Sysprep problem
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Thread: Sysprep problem

  1. #1
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    Sysprep problem

    It's been a while sinds I used sysprep to create an image... since Windows 2000 to be exact. So probably I'm just overlooking something.. Hopefully one of you guys can help me out.

    I've created a Windows XP install. Including software and SP2 and everything. The install is ready for the build.
    I create a folder c:\sysprep, add the necessary files and using setupmgr.exe I create a sysprep.inf.

    All proud and ready to go I run sysprep and tell it to "reseal". The pc shuts down and I feel confident. Until....
    I start the pc again and find that it's not using the settings I defined in sysprep.inf.

    I've tried putting the sysprep folder in different locations and I've looked for switches to tell it to use the .inf file, which I can't find.

    Does anyone know what I'm doing wrong here?

    In advance, thanks for your time and thoughts!

  2. #2
    Member tin.roof.rabbit's Avatar
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    Sysprep will default to the sysprep.inf file that is in the c:\sysprep folder but it depends on what you are telling sysprep to do and how you are declaring the options within the inf. Some of the statements in the inf are only controlled by certain switches.

    are you also using the -mini option?

    Do you have any [OEM *] declarations?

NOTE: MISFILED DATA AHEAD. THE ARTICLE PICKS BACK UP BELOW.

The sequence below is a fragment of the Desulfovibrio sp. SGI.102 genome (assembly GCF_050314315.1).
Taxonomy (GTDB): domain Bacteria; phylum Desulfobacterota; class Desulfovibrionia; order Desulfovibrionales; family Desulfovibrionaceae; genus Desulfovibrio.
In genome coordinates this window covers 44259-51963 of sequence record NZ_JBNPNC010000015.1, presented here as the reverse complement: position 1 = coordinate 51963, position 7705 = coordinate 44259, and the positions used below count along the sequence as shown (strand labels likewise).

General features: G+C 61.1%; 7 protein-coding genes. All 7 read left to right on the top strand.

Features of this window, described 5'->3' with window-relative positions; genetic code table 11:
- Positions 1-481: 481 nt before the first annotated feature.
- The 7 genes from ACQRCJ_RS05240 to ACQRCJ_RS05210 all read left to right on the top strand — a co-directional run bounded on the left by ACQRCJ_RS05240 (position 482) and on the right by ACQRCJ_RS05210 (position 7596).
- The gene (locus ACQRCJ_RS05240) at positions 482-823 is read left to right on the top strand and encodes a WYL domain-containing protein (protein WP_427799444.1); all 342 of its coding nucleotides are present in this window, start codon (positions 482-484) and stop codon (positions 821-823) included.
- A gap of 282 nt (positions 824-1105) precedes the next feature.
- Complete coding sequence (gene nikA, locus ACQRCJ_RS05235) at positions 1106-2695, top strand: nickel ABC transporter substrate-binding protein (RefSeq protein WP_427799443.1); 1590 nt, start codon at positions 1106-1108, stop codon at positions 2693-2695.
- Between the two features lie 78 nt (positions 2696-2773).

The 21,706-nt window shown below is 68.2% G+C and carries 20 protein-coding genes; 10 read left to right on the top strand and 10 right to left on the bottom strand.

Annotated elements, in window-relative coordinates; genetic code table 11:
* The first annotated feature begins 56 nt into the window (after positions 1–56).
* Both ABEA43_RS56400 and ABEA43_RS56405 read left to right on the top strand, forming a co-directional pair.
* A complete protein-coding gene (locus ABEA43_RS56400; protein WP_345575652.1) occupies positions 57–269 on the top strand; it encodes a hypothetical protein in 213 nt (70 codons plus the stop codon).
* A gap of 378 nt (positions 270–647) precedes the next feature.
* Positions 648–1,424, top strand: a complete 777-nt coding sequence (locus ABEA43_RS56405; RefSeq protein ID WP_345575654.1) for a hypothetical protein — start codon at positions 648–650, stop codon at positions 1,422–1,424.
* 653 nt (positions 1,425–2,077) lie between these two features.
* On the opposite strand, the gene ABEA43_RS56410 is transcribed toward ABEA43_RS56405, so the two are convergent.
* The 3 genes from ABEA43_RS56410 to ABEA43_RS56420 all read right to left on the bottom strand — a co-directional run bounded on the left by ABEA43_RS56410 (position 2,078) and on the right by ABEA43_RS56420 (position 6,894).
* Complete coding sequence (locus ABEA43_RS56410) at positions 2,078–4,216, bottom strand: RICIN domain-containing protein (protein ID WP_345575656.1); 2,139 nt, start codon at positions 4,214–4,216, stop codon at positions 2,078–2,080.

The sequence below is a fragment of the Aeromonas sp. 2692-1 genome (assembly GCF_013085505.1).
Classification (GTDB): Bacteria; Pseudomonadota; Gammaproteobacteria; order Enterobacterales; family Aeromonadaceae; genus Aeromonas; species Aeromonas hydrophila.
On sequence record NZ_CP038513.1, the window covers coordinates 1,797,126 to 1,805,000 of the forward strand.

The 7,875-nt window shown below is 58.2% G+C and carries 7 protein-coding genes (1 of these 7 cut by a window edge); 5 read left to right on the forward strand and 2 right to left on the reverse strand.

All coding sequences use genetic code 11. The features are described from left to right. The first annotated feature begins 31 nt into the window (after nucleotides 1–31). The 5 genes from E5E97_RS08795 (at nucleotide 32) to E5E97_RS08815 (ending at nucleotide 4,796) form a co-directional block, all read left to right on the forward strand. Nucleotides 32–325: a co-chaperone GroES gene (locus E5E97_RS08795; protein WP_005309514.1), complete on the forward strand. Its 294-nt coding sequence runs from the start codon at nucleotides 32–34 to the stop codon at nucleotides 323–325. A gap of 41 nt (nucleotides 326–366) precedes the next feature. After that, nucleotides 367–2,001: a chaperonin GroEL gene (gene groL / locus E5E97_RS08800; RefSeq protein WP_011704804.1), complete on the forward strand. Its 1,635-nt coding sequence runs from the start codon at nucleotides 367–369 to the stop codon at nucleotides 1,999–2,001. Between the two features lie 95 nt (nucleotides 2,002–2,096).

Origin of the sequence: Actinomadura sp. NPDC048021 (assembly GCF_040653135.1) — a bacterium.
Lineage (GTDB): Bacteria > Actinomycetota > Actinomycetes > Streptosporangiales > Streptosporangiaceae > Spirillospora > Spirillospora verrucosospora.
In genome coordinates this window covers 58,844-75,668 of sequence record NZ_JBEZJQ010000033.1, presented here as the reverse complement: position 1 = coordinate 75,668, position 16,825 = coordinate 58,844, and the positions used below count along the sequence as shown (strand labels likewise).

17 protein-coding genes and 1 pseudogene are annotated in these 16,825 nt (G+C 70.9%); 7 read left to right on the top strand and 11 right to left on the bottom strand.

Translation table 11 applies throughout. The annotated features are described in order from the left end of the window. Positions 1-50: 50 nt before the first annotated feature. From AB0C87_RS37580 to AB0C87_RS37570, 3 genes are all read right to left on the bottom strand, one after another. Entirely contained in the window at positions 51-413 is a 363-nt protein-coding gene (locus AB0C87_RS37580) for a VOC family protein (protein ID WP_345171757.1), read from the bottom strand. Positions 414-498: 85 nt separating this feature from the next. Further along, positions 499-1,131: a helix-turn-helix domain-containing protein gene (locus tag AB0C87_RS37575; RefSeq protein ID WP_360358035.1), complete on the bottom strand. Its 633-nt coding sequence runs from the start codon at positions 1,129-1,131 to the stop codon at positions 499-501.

Sysprep can be a frustrating and confusing beast to work with. I have had to open incidents with Microsoft more then once to help figure out why something is not working.

    You can also check your setup*.log files in the root of the windows directory. This file is appended each time the OS goes through a setup routine.

  3. #3
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    Thanks for your help.

    I do have said declarations. The sysprep.inf contains the serial, the fact that I accept the EULA, the local admin password I want to set, etc.
    It has been created using the setupmgr.exe tool, so the way the file is set up should also be correct...

    It doesn't take ANY of my configured options...

  4. #4
    Member tin.roof.rabbit's Avatar
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    The only thing I can think of is that you are not using the correct paramiters together. If you have all of your paramiters entered correctly Sysprep should pass through the information correct.

    Generally we use the -reseal -mini -quiet when we are creating our images. Below is a sampling from Microsoft's KB article on XP's sysprep.

    Sysprep parameters
    You can use the following optional parameters with the Sysprep command in Windows XP: -activated - Do not reset the grace period for Windows product activation. Use this parameter only if you have activated the Windows installation in the factory.

    Important The product key that you use to activate the Windows installation must match the product key that is located on the COA sticker that is attached to that particular computer.
    -audit - Restarts the computer in Factory mode without having to generate new security IDs (SIDs) or process any items in the [OEMRunOnce] section of the Winbom.ini file. Use this command-line parameter only if the computer is already in Factory mode.
    -bmsd - Populates all the available mass storage devices in the [SysprepMassStorage] section.
    -clean - Clears the critical devices database that is used by the [SysprepMassStorage] section in the Sysprep.inf file.

    -factory - Restarts in a network-enabled state without displaying Windows Welcome or mini-Setup. This parameter is useful for updating drivers, running Plug and Play enumeration, installing programs, testing, configuring the computer with customer data, or making other configuration changes in your factory environment. For companies that use disk imaging (or cloning) software, Factory mode can reduce the number of images that are required.